I go exploring. As well as standard bathrooms, there are dressing rooms and a ladies-only ‘lounge’, which turns out to be a bathroom with a sofa in it. But the real winner is the observation car, a central carriage with walls made entirely of windows, and seats positioned perfectly to admire the views. We thought it would be crowded, but it’s surprisingly quiet. Perhaps because the current views of suburban gas stations and storage units are only thrilling to the kind of tourists who take photos of Twinkies in grocery stores (which is to say, us).
After a few hours though, the Santa Barbara coastline begins to put on a show. The sun has come out and suddenly all the cloudy photos we took during the first part of the journey are rendered obsolete by blue sky and newly sparkling sea. We’re joined by Kevin, a 19-year-old wildfire fighter from San Diego, who is travelling the nine hours to San José to visit his girlfriend.
“The US is designed for you to drive everywhere,” he tells us. “There’s definitely a stigma here. It’s like, ‘oh, you’re broke, you have to take public transportation’.”
It’s true that travelling via train in the US is usually – although not always, especially if you go for the luxury upgrades – cheaper than a domestic flight. At $54 each, today’s journey is saving us nearly $200 combined. But why did Kevin choose rail over road? “I was really considering driving,” he says. “But why do that when I can get a beautiful train? I mean look at this, it’s f***ing gorgeous!”
It really is. We’ve veered inland now, into the Cuesta Ridge Botanical Area just north of San Luis Obispo – all rugged, biscuity peaks and cartoonishly winding train tracks, with tunnels cut right through the mountains. We coo, noses up against the glass, and take more photos. At one point Matt turns to me, misty-eyed, and says, “I think this is the best day of my life.” Our wedding was less than a year ago, but I let it slide.
He isn’t the only one here for pleasure. On our other side is Gregorio, a navy veteran, who’s on a nostalgic trip to see the military bases he once worked on. He’s planning to take the train as far as he can before it gets dark, then he’ll travel back again.
Before long we’re chugging through the Salinas Valley, the ‘salad bowl of the world’, where the scenery comes striped with green crops and backed by velvety contoured mountains. “It’s like watching my favourite movie, but it’s 12 hours long,” sighs Matt, watching the scenery whizz past. Or perhaps glide past, because this is – you may be sensing a theme – not a speedy experience.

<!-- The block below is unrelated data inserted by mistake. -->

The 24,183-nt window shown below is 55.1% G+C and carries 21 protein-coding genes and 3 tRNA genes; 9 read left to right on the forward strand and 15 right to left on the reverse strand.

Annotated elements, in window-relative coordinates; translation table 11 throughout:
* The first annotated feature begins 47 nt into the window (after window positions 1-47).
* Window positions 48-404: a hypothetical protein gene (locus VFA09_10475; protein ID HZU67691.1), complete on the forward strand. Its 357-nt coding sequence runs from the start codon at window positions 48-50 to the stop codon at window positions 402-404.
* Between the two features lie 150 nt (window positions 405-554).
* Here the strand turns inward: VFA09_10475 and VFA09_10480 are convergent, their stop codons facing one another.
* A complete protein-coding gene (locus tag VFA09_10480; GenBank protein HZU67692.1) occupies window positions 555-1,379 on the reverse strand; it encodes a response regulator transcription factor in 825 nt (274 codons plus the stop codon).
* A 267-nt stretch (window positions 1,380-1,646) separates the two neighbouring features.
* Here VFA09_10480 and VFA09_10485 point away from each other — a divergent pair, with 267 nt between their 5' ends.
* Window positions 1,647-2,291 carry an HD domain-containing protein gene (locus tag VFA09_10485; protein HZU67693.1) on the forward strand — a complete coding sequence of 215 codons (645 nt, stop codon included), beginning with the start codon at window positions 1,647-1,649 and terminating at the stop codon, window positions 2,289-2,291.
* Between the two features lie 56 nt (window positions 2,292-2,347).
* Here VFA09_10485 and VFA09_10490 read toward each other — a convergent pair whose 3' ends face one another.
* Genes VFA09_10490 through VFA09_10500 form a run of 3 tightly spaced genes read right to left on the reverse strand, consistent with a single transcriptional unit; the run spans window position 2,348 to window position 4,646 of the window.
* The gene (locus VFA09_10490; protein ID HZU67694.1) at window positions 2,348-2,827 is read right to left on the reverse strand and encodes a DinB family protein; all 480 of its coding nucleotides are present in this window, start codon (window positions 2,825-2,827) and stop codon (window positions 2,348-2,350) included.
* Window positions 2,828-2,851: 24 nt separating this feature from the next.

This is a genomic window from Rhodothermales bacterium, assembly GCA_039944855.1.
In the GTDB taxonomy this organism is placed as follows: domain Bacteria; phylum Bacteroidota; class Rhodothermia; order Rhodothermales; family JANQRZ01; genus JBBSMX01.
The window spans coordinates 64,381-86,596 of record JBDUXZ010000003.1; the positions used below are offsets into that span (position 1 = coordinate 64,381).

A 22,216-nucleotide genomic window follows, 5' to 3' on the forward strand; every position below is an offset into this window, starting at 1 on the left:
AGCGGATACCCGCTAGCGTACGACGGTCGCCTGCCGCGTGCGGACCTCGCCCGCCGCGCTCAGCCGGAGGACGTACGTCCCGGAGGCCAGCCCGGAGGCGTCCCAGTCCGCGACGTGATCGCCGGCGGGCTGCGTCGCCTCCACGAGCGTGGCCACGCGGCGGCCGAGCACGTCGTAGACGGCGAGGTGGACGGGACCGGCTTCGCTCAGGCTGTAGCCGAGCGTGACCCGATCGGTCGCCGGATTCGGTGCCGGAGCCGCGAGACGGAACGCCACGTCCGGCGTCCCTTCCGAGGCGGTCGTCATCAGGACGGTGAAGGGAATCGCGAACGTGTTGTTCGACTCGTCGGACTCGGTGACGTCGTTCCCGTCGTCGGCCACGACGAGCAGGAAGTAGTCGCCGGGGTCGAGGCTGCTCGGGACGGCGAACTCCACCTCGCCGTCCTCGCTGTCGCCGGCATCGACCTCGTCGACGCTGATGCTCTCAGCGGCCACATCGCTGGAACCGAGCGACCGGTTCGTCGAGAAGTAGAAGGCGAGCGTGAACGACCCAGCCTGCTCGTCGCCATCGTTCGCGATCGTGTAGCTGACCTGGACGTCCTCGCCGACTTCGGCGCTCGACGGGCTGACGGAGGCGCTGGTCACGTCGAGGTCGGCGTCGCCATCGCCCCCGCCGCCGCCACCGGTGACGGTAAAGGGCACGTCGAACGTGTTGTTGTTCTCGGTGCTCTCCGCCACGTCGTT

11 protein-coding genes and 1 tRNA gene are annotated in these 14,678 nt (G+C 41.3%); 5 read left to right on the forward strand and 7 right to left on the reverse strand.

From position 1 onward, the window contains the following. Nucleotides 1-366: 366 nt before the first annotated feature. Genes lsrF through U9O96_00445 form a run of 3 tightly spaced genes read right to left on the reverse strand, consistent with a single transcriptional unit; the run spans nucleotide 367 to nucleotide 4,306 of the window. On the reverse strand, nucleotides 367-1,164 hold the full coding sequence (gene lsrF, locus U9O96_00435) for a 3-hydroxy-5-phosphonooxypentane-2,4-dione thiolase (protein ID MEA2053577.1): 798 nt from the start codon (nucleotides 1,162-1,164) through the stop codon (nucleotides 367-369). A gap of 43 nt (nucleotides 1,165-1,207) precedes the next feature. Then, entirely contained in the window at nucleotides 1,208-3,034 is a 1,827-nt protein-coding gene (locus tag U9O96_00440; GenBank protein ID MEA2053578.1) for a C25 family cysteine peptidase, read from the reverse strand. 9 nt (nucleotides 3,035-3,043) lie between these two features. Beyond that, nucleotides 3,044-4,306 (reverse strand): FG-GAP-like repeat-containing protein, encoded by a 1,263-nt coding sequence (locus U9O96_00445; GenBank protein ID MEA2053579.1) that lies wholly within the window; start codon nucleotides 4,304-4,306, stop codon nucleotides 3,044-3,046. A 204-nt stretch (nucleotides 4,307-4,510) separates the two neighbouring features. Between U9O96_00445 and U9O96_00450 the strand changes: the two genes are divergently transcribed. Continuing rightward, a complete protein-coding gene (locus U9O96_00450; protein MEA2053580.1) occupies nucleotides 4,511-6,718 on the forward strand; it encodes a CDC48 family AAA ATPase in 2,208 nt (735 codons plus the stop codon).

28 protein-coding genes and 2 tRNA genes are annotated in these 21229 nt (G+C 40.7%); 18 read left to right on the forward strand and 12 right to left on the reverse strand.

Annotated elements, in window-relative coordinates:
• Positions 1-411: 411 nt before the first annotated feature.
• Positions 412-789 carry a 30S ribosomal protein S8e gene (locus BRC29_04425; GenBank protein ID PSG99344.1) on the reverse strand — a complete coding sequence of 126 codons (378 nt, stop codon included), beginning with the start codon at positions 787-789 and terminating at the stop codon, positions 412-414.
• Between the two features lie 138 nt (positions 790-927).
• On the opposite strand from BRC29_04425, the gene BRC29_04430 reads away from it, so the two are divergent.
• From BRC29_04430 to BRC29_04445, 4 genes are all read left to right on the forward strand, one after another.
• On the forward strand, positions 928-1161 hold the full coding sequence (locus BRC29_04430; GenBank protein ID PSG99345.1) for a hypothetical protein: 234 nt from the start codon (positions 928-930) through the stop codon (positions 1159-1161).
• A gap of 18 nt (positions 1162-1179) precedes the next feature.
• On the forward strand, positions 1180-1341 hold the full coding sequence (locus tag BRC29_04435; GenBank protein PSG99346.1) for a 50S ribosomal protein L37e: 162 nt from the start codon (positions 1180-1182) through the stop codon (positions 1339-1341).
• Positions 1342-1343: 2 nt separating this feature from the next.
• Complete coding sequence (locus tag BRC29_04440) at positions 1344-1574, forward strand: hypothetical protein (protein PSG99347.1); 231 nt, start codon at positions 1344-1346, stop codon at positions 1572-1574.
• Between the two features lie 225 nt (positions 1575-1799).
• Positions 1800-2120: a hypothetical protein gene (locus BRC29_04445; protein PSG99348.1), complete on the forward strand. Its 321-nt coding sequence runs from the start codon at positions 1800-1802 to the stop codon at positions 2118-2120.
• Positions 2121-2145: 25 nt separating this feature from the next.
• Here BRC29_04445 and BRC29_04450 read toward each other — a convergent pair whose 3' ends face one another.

Some stations are designated ‘fresh air stops’, where passengers can take a quick stroll without worrying (too much) that the train will leave without them. More than a few times we stop for long periods without explanation, though few passengers seem to mind; there’s none of the impatient huffing and eye rolling we’re used to on UK commuter lines. In fact, chugging through rural areas in this hulking great metal tube feels like an event in itself, worthy of fanfare and applause. Some people on the ground even wave.
Lisa, a widow from California, is travelling to San Jose to catch a short flight to Seattle to see her daughter – though she sometimes takes the train the whole way. I open her bottle of red wine for her (“Wouldn’t be able to drink this if I was driving!”) and we compare notes on our journeys. “I’ve taken the trains for years, and I love it,” she says. “It feels different; you feel so much more connected to the country. And you meet the most interesting people! I always get talking to someone.”
It’s not just me being a nosy journalist; people really are making friends all around us. Two more hours, several hundred photos and a surprisingly good microwaved vegan tamale later, I get chatting to Laura, 25, a fellow Londoner who’s been travelling around the States with a friend for three and a half weeks.
“We’ve done a few flying trips, a few on the Greyhound buses – I feel like you’ve got to try every type of transport,” she says. “We don’t drive, so we thought this would be an easy way of getting around while still getting to see the California coastline. And this”– she gestures around the observation car, where she’s tucking into a Cup o’ Noodles in front of a vivid raspberry-ripple sunset –”is very glamorous!”. I’m inclined to agree. Even for those of us who never had a 12-hour train journey on our bucket list, there is plenty to tagskyrt about.
Perhaps it’s time to give the great American road trip a rest, and start romanticising the great American rail trip instead? Whether for the planet, the financial savings, or just the kind of camaraderie and comfort that’s hard to find behind the wheel of a Chevy Whatever? Certainly we don’t acquire as many stories or photos on the plane ride to Seattle a few days later (yes, we flew that part – we’re not saints).
Eventually, after a final, mysterious half-hour delay at Oakland, we disembark gratefully into the darkness, dreaming of a soft hotel bed. I spare a thought for the passengers who are just settling in for the night, knowing they won’t be getting off the Coast Starlight for another 23 hours. But then I picture the sunrise they’ll be waking up to over the Klamath Mountains, and part of me is almost jealous.